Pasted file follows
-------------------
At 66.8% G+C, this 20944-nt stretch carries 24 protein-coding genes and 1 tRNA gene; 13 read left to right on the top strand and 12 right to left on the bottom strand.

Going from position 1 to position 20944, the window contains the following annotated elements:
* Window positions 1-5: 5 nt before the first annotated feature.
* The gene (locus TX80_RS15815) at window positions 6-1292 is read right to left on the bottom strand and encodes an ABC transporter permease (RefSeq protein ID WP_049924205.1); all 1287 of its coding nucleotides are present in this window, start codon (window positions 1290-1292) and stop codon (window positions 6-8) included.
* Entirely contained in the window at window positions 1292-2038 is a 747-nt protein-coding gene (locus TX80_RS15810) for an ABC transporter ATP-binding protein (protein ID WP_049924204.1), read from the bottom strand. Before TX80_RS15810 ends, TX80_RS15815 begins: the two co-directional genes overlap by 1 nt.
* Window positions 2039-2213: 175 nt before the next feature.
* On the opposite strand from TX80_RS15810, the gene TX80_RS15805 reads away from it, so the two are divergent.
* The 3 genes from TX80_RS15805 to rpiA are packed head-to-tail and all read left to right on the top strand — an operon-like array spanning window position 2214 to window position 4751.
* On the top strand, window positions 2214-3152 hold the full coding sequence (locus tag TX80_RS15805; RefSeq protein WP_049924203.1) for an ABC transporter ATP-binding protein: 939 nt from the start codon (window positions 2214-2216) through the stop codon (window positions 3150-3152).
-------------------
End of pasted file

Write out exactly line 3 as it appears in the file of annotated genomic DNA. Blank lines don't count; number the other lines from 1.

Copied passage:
* Window positions 1-5: 5 nt before the first annotated feature.